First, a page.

The adapter comes with a preamp circuit offering 6.1 decibels of gain as well as a headphone output port for monitoring sound recording levels. This adapter is ideal for bands or videographers who already have a decent XLR microphone ready to go and want to use it with their iPhones.

better sound quality iphone

For an example of an entry-level shotgun microphone in XLR format, check out the Azden Barrell Shotgun Mic for $179 on Amazon. It won’t sing to you like a $1000 Shure or Sennheiser, but offers good performance for the money.

Sony ECM-AW3 Wireless Microphone System (around $200)

If you’re averse to wiring then you might want to think about a wireless microphone. The biggest drawback when it comes to wireless microphones is the cost, which is why for around $200 you can grab the Sony ECM-AW3 single wireless mic and receiver.

better sound iphone

Paired with the $25 adapter (first on the list) the ECM-AW3 officially operates at up to 50 metres range, though there are reports that it can exceed this by almost double. You should get about 3 hours out of the Bluetooth system before a battery replacement is required, another price you pay for a wire-free existence.

The sound quality isn’t going to blow you out of the water, but then again $200 is a considerable chunk of your next indie flick budget. If you think you could benefit from a wire-free filming setup then the ECM-AW3 offers good performance without breaking the bank. Of course, if you would like to break the bank and ramp up the quality check out the Sony UWP-V1 instead.


Hopefully there are a few ideas here to help you plan how you’re going to shoot your next movie, documentary or interview with better sound. The adapters mentioned should cover most types of microphones, or if you’re after an all-in-one you might want to think about the AR-4i or iM2 instead. If you have any words of wisdom to share about getting the most out of your iPhone’s video capabilities, leave a comment below.

Have you got an external iPhone mic? Any recommendations? Sound-off in the comments below.

Image Credit: XLR Connectors

Related topics: Filmmaking, iPhoneography, Mobile Accessory.

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  1. Bethany
    April 9, 2016 at 1:02 am

    Im looking at making a movie of my students (it will be shown in a theater) and I am getting too much air noise/echo in the room we are working in when i use the internal mic. What is your best suggestion? Ideally I'd like wireless but cost is a factor....are there any wired ones that would pick it up well from 3-5 ft away?

    • Tim Brookes
      April 11, 2016 at 4:37 am

      Hi Bethany, you'll want a shotgun mic that has iPhone compatibility (Rode make a few). As ever with these sorts of things, the more you spend the better your results and the sound quality. Shotgun mics work using a directional microphone, usually over even greater distances than what you're going to be using it for. Not great for capturing ambience or a room full of people, but ideal if you want to record what the camera is pointed at.

      Of course other cheaper options exist too :)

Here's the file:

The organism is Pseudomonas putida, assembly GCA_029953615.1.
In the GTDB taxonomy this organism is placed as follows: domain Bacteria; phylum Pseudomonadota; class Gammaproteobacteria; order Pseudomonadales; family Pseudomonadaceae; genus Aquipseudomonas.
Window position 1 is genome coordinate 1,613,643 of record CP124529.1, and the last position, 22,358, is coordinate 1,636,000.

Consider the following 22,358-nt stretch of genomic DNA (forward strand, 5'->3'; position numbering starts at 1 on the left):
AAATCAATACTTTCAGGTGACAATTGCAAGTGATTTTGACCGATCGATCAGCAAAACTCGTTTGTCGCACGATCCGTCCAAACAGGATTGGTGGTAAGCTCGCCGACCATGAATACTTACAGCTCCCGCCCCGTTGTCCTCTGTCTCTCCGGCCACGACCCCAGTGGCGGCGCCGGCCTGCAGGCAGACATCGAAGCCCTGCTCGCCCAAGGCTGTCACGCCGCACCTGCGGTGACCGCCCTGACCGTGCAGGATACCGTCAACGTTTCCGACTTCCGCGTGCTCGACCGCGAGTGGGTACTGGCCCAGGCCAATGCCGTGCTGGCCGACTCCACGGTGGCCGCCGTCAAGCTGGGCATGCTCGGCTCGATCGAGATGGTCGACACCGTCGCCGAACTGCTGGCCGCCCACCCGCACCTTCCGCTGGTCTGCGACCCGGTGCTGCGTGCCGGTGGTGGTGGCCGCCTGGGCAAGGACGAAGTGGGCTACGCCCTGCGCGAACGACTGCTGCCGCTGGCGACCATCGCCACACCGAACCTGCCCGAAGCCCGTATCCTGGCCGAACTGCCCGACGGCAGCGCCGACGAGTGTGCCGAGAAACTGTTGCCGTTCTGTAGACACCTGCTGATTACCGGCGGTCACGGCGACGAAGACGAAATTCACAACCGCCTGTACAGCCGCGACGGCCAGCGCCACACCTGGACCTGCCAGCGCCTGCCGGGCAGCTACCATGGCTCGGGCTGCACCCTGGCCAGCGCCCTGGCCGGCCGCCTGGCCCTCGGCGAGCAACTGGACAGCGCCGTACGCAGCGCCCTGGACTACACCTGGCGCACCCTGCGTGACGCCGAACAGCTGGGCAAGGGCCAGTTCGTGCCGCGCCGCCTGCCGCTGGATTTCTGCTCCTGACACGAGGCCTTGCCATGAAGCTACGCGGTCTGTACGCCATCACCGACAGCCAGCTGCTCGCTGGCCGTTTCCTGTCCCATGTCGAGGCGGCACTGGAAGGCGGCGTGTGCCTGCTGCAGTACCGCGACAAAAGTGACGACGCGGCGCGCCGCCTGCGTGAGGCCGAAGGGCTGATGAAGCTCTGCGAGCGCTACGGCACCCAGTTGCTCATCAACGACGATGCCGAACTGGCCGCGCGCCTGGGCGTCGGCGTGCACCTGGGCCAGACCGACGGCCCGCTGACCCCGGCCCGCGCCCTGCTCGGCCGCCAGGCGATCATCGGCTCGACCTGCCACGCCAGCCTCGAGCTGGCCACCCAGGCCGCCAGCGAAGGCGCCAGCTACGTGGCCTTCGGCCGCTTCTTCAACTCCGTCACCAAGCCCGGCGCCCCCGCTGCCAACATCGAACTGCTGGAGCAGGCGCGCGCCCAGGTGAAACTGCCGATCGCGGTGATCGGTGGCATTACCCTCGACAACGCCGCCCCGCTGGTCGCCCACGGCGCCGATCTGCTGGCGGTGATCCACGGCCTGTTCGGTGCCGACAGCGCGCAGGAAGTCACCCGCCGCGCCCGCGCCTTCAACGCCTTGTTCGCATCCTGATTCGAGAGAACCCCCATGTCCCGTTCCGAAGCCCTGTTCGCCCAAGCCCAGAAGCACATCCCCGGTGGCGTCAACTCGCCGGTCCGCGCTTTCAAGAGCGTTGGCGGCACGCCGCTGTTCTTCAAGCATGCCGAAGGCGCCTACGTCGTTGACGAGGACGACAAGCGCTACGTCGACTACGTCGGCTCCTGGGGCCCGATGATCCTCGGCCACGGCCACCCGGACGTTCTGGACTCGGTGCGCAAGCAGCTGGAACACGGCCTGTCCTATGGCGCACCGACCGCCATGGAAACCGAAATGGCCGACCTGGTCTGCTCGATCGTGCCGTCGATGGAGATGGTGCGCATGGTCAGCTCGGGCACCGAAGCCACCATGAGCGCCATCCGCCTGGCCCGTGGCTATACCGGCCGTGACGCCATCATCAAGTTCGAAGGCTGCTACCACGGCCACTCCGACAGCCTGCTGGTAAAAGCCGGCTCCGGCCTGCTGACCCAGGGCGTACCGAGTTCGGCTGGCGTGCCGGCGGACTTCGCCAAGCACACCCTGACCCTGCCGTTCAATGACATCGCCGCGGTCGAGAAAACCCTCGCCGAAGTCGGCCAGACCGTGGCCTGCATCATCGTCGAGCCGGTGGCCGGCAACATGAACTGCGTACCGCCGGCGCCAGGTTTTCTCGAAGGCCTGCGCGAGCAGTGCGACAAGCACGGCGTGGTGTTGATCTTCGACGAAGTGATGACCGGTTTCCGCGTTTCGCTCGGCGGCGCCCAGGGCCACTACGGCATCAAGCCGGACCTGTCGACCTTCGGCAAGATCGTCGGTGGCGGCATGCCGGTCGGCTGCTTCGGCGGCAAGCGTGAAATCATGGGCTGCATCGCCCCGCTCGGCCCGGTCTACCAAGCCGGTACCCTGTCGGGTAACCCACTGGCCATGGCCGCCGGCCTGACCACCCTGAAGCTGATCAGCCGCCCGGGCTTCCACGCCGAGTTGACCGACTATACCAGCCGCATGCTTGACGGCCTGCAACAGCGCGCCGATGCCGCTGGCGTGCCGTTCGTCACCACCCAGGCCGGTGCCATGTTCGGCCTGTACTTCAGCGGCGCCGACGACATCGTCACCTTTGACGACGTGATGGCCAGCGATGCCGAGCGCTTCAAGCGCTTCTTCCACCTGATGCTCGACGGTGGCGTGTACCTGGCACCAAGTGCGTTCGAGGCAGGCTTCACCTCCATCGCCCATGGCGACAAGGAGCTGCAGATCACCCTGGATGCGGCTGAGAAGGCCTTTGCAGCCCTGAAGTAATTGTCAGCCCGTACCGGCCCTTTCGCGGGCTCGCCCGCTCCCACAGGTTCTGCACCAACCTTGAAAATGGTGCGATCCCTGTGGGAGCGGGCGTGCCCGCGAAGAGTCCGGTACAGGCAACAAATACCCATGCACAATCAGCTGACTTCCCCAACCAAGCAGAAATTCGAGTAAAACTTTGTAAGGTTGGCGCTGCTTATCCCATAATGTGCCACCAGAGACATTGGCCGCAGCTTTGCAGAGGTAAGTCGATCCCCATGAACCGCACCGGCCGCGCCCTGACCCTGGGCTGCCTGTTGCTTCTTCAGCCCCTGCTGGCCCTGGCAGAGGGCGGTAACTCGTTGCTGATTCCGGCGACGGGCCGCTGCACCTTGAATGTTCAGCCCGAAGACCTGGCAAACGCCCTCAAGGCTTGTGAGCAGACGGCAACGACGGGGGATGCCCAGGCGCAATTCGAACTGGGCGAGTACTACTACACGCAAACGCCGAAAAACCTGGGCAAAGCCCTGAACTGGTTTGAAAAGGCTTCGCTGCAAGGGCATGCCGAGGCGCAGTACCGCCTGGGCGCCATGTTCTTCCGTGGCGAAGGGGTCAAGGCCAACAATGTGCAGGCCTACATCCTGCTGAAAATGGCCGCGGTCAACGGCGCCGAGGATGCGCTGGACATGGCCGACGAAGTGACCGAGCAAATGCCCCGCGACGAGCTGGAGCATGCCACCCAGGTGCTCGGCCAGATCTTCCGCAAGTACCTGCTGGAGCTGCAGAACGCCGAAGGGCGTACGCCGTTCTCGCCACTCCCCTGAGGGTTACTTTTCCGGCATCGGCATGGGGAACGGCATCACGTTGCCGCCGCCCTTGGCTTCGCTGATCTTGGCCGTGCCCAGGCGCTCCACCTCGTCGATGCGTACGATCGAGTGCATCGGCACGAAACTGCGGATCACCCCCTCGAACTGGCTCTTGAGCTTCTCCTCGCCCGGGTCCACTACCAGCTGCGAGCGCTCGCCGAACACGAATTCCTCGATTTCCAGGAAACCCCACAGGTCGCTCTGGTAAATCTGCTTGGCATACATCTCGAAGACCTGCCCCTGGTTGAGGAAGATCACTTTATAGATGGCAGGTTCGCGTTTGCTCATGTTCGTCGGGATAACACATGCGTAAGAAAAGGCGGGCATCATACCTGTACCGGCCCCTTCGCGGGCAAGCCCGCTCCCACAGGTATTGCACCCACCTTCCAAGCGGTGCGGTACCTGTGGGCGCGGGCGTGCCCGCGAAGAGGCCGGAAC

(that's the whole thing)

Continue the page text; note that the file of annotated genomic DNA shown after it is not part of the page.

2. Anonymous
    October 4, 2015 at 5:34 pm

    I've had pretty good luck with the Smart Lav Plus from Rode too. Thanks for the suggestions

  3. Anonymous
    July 19, 2015 at 12:42 pm

    Can anyone tell me where I can buy the adapter on eBay? I have a 5c. Thanks in advance.

  4. pat
    December 21, 2014 at 4:05 pm

    Hi Tim; is it possible to record sound on a separate recorder then 'patch' sound and video together? I have a really good tascam recorder and love teh sound for podcasting, but now want to upgrade to video with smartphoine, but still recording with teh tascam..
    Many thanks!

  5. iXtreme
    November 27, 2012 at 3:01 pm

    Hi Tim,

    I have enjoyed reading your articles. Would you give iXtreme a look at [Broken Link Removed] . It's on Kickstarter now at 50-70% off and I think it answers many of the needs of your readers. There are quite a few features wrapped up in one device. It may also inspire some techniques (Skycam effect with string for example) as it has done here. I would be happy to answer any questions you may have.

    Great job!


  6. Sergio Gómez Domínguez
    November 2, 2012 at 1:03 pm


    I have a microphone but I don't know if it is compatible. It is a sony ecm-719. It works with a battery, but it is a little old. If you know if it possible to use with the ipad I would thank you if you give me any information.

    Regards, Sergio

    • Tim Brookes
      November 3, 2012 at 1:05 am

      If it's powered you'll want this adapter, mentioned in the article above:

      You can email the manufacturers to make sure first if you want, but the product description should give you a good idea of whether or not it will work.

  7. eric johnson
    August 29, 2012 at 6:33 pm

    thanks for the article, tim. i learned a lot. question: for making quick videos where you don't want the audio to be recorded separately, do you just use one of the mics above directly connected to the iphone? i assume the answer is yes, but didn't want to assume it. thanks.

    • Tim Brookes
      August 29, 2012 at 11:04 pm

      Unless you're using a product like the Tascam iM2 above, you will need an adapter (the first item on this list after the internal microphone) in order to use it. The iPhone unfortunately doesn't let you just stick a mic into the jack, though the adapters are only $25 so if you've already invested in a good mic the extra cost isn't too bad.

      Don't forget there are two types, one for powered microphones and one for passive microphones. Active (powered) microphones should provide a fuller and louder sound, though this isn't a golden rule. Just remember your adapter!

  8. Nishanth Kl
    June 1, 2012 at 11:05 am


  9. Dom_TC
    June 1, 2012 at 6:38 am

    While I personally don't film on my phone, either using a Canon 60D or Sony Z1, (both with external mics) It is nice to see a better audio solution available to those that do, especially saving people money from splashing out on expensive kit.

    Nice article, thanks